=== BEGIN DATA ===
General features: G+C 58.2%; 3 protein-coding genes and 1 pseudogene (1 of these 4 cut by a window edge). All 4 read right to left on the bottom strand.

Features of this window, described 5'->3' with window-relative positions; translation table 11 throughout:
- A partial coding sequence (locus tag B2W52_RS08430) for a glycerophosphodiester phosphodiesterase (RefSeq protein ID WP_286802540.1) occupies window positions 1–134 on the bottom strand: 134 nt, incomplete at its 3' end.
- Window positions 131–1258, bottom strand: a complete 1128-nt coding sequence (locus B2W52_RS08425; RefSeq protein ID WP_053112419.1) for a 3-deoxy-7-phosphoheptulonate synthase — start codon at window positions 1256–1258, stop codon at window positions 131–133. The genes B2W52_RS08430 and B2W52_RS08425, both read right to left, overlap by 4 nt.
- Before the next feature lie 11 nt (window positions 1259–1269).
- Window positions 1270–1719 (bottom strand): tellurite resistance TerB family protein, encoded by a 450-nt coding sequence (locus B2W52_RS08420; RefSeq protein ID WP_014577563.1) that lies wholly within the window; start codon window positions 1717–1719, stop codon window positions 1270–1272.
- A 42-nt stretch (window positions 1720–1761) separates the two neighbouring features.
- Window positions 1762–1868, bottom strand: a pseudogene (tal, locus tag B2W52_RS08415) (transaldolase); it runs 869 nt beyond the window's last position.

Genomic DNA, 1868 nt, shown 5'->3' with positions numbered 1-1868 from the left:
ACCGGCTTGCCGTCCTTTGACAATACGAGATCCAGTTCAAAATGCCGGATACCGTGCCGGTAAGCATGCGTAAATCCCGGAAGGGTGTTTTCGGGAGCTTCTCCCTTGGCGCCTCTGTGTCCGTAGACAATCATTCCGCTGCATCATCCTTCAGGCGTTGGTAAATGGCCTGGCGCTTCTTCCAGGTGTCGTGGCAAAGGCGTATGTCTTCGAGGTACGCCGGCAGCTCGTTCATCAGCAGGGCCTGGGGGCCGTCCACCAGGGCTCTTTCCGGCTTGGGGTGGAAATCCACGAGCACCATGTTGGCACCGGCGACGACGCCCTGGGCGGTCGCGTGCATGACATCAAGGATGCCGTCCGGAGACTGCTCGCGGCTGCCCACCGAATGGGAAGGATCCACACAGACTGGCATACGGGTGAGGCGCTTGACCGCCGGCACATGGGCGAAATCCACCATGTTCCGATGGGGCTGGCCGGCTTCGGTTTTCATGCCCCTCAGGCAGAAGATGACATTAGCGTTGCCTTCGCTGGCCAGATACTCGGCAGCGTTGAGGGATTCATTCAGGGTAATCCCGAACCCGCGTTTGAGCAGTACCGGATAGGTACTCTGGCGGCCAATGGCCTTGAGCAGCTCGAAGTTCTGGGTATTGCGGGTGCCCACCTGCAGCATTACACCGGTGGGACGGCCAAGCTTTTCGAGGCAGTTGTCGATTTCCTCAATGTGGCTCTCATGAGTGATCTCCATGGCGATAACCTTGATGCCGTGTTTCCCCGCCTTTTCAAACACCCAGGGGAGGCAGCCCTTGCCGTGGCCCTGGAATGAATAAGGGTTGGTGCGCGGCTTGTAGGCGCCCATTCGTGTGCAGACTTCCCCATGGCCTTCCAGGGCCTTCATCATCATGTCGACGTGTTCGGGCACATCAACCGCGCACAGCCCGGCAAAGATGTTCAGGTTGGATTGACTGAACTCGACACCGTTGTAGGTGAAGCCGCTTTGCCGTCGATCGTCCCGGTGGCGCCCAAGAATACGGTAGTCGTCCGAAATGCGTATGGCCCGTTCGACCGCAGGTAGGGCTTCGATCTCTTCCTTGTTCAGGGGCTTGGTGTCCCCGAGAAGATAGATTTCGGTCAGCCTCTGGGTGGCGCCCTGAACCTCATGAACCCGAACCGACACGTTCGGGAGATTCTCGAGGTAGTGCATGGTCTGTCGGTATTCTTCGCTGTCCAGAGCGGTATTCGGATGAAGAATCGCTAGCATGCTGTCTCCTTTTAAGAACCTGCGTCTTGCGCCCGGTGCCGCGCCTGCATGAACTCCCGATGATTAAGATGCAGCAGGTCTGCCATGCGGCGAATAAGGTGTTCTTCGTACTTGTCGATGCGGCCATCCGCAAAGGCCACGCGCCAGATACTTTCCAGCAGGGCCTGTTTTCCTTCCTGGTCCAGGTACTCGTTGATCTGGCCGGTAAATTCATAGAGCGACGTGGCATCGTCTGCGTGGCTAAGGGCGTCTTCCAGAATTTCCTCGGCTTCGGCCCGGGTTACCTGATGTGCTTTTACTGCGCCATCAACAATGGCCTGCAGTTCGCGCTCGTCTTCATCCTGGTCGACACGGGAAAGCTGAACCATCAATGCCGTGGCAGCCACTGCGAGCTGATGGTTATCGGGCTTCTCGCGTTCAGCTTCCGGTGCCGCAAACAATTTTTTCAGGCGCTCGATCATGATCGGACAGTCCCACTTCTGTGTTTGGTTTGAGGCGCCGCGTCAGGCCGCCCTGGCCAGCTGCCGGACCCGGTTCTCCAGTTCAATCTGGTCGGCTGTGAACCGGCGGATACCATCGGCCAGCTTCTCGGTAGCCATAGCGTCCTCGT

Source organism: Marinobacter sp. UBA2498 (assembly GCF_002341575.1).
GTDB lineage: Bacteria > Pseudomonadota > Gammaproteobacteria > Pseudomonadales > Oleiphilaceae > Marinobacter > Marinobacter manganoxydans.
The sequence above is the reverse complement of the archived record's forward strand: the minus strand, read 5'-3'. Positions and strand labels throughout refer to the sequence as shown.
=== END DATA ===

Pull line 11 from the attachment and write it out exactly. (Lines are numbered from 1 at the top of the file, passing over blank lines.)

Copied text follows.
Source organism: Marinobacter sp. UBA2498 (assembly GCF_002341575.1).